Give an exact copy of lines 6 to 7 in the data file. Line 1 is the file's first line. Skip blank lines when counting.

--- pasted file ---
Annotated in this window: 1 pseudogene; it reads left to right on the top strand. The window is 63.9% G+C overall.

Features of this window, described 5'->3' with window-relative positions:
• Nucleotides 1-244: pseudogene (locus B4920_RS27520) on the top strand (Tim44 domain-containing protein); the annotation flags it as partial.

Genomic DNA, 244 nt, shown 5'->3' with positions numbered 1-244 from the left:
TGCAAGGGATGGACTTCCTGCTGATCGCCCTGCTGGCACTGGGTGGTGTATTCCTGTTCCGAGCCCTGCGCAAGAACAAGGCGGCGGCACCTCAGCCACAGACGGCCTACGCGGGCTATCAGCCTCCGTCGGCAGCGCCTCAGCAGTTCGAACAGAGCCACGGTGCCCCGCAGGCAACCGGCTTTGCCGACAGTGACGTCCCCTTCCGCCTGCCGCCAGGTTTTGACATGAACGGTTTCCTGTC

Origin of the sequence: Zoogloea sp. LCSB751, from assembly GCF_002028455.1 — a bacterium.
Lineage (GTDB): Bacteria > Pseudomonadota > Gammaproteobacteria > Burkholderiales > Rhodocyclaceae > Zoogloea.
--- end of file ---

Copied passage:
Origin of the sequence: Zoogloea sp. LCSB751, from assembly GCF_002028455.1 — a bacterium.
Lineage (GTDB): Bacteria > Pseudomonadota > Gammaproteobacteria > Burkholderiales > Rhodocyclaceae > Zoogloea.